Philippines repatriates over 13,000 distressed seafarers

  • Human Capital

A group of 668 seafarers landed today at an airport in Manilla, the Philippines, breaking the 13,000 figure of repatriated seafarers who were displaced by the ongoing COVID-19 pandemic.

The latest wave is the second of three groups planned to arrive today in the country’s capital as part of a massive governmental campaign to return the affected seafarers home.

The Philippines is considered to be one of the world’s biggest suppliers of seafarers on international ships and the pandemic has left thousands of its sailors stuck on merchant and cruise ships unable to return homes amid globally imposed travel restrictions.

Foreign Affairs Undersecretary for Migrant Workers’ Affairs Sarah Lou Y. Arriola said earlier that the government would try to reach everyone and leave no-one behind.

The Philippine Embassy in Washington DC coordinated the repatriation of the seafarers who were stranded in Miami, USA and in Barbados, in close cooperation with the repatriates’ local manning agency, CF Sharp, and cruise line companies, Norwegian Cruise Lines (NCL) and Spirit and Oceania Cruises.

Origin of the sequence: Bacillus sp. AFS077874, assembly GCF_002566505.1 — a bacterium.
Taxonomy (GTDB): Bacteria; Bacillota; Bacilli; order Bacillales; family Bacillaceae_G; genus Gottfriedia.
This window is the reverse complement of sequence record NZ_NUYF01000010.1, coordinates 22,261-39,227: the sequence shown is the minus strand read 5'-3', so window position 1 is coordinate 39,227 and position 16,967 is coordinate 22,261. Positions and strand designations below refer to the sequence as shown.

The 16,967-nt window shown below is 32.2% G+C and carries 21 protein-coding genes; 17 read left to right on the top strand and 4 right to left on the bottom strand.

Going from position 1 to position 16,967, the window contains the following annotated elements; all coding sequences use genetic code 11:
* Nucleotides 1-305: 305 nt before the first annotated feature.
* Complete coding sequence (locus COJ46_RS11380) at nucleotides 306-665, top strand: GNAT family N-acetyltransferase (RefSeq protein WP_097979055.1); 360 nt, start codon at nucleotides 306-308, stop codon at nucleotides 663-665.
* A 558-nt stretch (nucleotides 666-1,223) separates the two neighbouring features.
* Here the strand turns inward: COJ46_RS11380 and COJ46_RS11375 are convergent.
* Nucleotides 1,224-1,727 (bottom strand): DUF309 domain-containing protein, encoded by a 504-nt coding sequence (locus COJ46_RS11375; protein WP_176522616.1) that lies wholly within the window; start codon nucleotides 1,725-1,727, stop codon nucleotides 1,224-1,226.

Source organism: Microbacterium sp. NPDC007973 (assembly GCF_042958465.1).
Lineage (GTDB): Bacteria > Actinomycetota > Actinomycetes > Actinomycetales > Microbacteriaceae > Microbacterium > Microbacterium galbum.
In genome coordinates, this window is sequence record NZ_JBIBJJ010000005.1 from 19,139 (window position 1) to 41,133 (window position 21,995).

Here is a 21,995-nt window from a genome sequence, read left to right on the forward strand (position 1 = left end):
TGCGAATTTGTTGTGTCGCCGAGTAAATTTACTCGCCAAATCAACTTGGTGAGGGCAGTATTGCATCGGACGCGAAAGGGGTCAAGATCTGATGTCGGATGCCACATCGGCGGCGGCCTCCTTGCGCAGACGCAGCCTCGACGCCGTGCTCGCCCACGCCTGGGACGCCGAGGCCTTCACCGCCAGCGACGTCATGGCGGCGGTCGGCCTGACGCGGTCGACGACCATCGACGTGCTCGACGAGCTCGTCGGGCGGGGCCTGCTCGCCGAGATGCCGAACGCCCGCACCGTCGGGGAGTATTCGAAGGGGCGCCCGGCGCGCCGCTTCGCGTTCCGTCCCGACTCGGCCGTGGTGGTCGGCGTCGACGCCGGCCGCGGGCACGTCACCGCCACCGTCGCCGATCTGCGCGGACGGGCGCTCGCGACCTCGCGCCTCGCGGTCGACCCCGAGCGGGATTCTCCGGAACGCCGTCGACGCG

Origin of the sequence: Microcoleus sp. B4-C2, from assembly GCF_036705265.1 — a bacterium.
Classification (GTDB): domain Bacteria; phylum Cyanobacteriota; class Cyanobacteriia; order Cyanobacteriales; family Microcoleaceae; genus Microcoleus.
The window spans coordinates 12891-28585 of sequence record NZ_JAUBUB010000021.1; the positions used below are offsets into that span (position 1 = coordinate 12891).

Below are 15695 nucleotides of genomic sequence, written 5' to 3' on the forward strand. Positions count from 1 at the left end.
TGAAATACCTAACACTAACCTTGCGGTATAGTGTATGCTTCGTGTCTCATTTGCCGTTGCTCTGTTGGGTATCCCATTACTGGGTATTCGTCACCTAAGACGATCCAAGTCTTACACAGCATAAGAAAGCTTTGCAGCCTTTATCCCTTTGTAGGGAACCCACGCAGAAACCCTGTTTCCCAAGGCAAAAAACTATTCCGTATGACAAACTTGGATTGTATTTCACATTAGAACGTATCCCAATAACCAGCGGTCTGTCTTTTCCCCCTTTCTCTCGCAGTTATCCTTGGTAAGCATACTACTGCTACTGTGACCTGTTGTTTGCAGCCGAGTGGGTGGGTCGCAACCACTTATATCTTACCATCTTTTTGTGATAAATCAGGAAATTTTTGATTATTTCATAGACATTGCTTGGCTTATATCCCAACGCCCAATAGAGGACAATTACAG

The country has also been working on repatriating its seafarers from Europe, the Middle East, and Asia.

The repatriation wave comes amid rising calls for countries and port authorities to facilitate crew changes and enable the stranded mariners to return to their homes.

In particular, cruise liner companies have been urged to pay for the transfers of their healthy non-essential crew members as cruise ships halt their global operations to curb the pandemic.

In the latest round of flights, 440 Filipino seafarers were repatriated from Norwegian Gateway, 228 from Costa Fascinosa and two more groups comprising 252 seafarers are expected to arrive later this afternoon.

Over the past few weeks, the Foreign Affairs Department of the Philippines welcomed home the Filipino crew members of MS Norwegian Epic, MS Marina, MS Norwegian Spirit, MS World Explorer, MS Sirena, MS Norwegian Dawn, MS Norwegian Encore, MS Nautica, MS Norwegian Jade and MS Seven Seas Voyager among numerous others.

Once repatriated, seafarers are either kept in mandatory facility-based quarantine or sent to quarantine at home for at least 14 days before reuniting with their families.

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